The Concho Valley Master Gardeners will hold their 10th annual Fall Landscaping Symposium on Sept. 11.

Purple wildflowers against a green background at the Concho Valley AgriLife garden in San Angelo. A bee rests on one flower.
Wildflowers and plants that thrive in the Concho Valley will be a part of the Sept. 11 discussion. (Texas A&M AgriLife photo by Susan Himes)

The event will take place from 8:30 a.m-3:15 p.m., with sign-ins starting at 8 a.m., at the Texas A&M AgriLife Research and Extension Center, 7887 N. U.S. Highway 87 in San Angelo.

The cost is $30 and will include refreshments and lunch. Participants must register by Sept. 8 using a credit card online at the sale tab of  http://cvmg.square.site or by dropping off cash or a check with a registration form at the Texas A&M AgriLife Extension Service office for Tom Green County, 113 W. Beauregard. For more information, call 325-659-6522 or visit txmg.org/conchovalley.

“The Master Gardeners are excited to host a full symposium again this year, after having to adjust last year’s to an online platform,” said Allison Watkins, AgriLife Extension horticulturist, San Angelo. “This year we are meeting in person again and are proud to host some top-notch, enjoyable speakers.”

There will also be an optional plant swap; interested participants should bring a plant to receive a plant.

Working with wildflowers

Speaker John Thomas, founder and owner of Wildseed Farms, Fredericksburg, will present “Growing Wildflowers in Texas.” Wildseed Farms is the largest working wildflower farm in the U.S. and welcomes 300,000 visitors a year.

Participants will learn what, where and how to plant wildflowers in Texas. Thomas has spoken at Master Gardener and Garden Club events for over 30 years.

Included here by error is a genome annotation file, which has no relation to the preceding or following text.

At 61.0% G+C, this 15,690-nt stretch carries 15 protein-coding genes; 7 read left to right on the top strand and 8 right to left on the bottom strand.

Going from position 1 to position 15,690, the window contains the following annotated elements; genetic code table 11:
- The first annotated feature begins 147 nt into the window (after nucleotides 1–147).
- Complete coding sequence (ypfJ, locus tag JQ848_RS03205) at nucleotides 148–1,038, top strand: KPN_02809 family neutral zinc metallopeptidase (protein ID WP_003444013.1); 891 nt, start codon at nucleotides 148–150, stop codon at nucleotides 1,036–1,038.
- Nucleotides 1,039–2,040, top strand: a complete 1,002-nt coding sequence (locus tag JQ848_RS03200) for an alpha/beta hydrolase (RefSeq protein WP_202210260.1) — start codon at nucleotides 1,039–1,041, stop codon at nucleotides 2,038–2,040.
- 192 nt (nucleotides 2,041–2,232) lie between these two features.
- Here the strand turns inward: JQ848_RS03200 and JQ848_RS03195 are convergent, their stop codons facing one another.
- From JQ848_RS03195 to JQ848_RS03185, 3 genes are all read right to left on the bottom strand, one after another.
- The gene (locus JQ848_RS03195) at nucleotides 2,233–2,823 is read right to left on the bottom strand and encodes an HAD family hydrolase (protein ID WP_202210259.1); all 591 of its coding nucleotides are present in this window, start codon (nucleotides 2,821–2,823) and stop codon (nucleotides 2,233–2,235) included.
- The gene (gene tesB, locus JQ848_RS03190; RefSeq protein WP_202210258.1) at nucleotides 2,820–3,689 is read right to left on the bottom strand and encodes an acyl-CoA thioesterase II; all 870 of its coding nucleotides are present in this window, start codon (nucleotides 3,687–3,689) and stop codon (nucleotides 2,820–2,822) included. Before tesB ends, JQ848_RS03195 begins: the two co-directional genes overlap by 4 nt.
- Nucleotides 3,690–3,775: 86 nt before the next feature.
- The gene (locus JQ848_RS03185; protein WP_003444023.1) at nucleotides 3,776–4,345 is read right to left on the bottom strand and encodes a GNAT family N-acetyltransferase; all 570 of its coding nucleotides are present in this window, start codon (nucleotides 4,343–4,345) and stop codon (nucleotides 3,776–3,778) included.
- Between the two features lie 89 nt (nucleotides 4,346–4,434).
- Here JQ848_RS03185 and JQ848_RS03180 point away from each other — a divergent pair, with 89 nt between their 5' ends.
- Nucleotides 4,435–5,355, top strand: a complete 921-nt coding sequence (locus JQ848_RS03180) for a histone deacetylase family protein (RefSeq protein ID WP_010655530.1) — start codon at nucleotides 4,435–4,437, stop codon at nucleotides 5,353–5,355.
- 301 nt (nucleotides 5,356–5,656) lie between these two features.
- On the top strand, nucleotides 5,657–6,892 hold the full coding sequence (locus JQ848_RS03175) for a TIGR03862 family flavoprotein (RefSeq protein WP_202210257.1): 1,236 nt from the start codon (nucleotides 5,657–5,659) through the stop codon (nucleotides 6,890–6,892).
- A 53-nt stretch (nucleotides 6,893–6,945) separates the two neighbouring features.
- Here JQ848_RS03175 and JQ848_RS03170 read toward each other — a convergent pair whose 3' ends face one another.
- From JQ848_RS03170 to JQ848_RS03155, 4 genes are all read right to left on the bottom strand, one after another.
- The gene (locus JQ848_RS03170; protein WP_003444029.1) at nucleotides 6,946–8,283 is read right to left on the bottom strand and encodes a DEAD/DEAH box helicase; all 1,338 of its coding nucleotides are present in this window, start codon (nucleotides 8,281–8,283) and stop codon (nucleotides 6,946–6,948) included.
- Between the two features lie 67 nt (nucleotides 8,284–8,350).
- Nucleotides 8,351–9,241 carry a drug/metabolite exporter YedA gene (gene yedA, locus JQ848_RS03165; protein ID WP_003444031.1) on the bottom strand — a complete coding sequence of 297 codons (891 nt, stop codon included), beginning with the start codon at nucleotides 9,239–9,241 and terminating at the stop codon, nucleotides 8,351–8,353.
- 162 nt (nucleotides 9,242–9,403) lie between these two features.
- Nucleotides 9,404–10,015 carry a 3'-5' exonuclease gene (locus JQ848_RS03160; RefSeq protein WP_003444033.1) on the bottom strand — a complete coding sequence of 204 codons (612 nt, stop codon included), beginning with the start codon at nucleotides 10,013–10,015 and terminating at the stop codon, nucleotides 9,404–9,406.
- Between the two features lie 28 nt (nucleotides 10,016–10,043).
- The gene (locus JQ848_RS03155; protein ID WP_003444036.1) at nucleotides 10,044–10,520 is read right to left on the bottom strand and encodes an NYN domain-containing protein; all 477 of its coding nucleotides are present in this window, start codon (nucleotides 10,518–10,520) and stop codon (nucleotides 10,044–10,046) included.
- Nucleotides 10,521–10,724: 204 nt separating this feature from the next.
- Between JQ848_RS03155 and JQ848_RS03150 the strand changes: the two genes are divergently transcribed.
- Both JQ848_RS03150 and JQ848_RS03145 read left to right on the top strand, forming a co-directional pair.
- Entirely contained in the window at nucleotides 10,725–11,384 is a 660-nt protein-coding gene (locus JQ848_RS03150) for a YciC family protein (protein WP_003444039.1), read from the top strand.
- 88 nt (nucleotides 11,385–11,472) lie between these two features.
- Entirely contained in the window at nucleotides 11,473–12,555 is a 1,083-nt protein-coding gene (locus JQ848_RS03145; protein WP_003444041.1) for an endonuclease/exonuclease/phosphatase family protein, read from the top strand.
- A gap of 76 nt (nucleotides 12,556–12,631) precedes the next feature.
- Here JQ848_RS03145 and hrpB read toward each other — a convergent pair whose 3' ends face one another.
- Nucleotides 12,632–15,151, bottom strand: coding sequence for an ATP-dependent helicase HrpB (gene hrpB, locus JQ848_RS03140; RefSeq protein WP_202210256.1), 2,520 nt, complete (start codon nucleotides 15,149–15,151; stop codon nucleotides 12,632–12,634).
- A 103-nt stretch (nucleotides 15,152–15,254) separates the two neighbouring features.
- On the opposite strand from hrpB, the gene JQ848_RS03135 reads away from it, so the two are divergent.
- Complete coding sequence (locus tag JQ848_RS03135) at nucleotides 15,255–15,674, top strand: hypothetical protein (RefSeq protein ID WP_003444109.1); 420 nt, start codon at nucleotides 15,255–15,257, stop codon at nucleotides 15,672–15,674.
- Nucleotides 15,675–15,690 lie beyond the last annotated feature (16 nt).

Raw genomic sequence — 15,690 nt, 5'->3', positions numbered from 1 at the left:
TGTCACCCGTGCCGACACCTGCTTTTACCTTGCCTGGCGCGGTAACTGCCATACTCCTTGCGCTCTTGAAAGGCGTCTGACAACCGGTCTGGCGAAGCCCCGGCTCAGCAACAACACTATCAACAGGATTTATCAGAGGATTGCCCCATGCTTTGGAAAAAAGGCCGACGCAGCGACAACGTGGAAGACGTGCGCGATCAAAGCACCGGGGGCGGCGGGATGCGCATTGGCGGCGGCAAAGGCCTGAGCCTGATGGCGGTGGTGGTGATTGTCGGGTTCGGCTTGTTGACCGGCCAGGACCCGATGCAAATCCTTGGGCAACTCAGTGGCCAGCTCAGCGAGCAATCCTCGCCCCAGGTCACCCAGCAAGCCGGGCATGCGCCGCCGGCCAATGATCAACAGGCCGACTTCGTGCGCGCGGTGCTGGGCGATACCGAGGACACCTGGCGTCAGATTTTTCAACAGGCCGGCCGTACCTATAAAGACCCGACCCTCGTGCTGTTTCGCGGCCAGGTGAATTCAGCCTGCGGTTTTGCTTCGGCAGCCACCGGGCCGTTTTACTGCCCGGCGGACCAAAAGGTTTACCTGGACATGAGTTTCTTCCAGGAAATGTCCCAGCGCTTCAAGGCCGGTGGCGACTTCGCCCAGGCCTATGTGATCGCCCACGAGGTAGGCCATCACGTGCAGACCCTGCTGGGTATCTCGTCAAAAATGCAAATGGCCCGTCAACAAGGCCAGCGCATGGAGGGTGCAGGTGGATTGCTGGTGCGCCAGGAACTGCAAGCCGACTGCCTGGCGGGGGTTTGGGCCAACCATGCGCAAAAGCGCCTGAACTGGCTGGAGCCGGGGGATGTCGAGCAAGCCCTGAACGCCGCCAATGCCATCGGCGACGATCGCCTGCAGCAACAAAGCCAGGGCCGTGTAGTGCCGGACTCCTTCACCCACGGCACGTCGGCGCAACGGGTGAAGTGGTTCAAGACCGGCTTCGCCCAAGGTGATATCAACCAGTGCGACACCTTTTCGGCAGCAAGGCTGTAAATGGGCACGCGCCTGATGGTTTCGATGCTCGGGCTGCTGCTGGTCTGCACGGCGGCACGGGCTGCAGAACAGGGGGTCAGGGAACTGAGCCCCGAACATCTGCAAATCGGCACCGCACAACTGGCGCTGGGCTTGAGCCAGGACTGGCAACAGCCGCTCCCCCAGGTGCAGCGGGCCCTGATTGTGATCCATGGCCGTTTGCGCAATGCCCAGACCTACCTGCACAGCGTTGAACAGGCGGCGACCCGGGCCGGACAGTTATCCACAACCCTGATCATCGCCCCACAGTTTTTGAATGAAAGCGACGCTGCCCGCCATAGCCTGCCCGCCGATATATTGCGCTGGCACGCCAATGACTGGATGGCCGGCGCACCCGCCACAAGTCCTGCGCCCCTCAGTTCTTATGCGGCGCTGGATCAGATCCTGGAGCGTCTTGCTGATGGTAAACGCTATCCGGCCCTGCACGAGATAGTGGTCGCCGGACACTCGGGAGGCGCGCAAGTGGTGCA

“John Thomas’ talk on growing wildflowers is perfect timing to get some beautiful bluebonnets and other native wildflowers planted this fall,” Watkins said. “He will share his wildflower farming and commercial planting experience. Our participants will find his talk easily understandable and rewarding.”

Thomas is considered the foremost expert in wildflower growing and also works as a consultant to state highway departments, commercial developers, parks, resorts and homeowners throughout the continental U.S.

Water and your landscape

The topics “Water Efficient Landscapes for West Texas” and “What Water are you Choosing for Your Landscape” will be presented by Beckly Bowling, Ph.D., AgriLife Extension urban water specialist, Dallas.

Watkins said Bowling will be presenting some very helpful information on how to have a beautiful, green and colorful landscape while conserving water and protecting our natural resources.

The rain garden at the Tom Green County 4-H Center in San Angelo. The garden is maintained by Concho Valley Master Gardeners.
West Texas-friendly landscaping, such as this rain garden at the Tom Green County 4-H Center, will be covered during the Master Gardener Fall Symposium. (Texas A&M AgriLife photo by Susan Himes)

“We’ll walk through some of the best options for different parts of your landscape ranging from turfgrasses to ornamental plants and trees with color photos and simple tips to make them work for you,” Watkins said. “In addition to this, Dr. Bowling will introduce helpful tools for more water-efficient plant selection from Texas A&M AgriLife’s Earth-Kind Plant Selector to the Lady Bird Johnson Wildflower Center website.”

The second half of Bowling’s presentation will cover a checklist of basic practices that can be implemented in lawn and landscape to help improve water-use efficiency. Topics will include hydro-zoning, basic irrigation tips, recommendations for soil management and more.

Maverick gardens

Author and retired AgriLife Extension horticulturist Felder Rushing will present “Maverick Gardeners: Keepers of the Flame.”

“Felder will present a fun and entertaining program based on his new book,” Watkins said. “In his two-part presentation, he will cover plants, process and people — what he calls the ‘three chords’ of gardening.”

Watkins said Rushing will highlight why each chord is crucial.

Rushing will discuss non-traditional gardeners who “color outside the lines” and why they, and their loosely connected web of universally shared plants and down-home wisdom, are so important to all of us. He will also cover the importance of gardening for mental health and emphasize the psychology of gardeners who do it best.

Rushing is a board member of the American Horticulture Society and member of the Royal Horticulture Society. He also hosts NPR’s  “The Gestalt Gardener” podcast.

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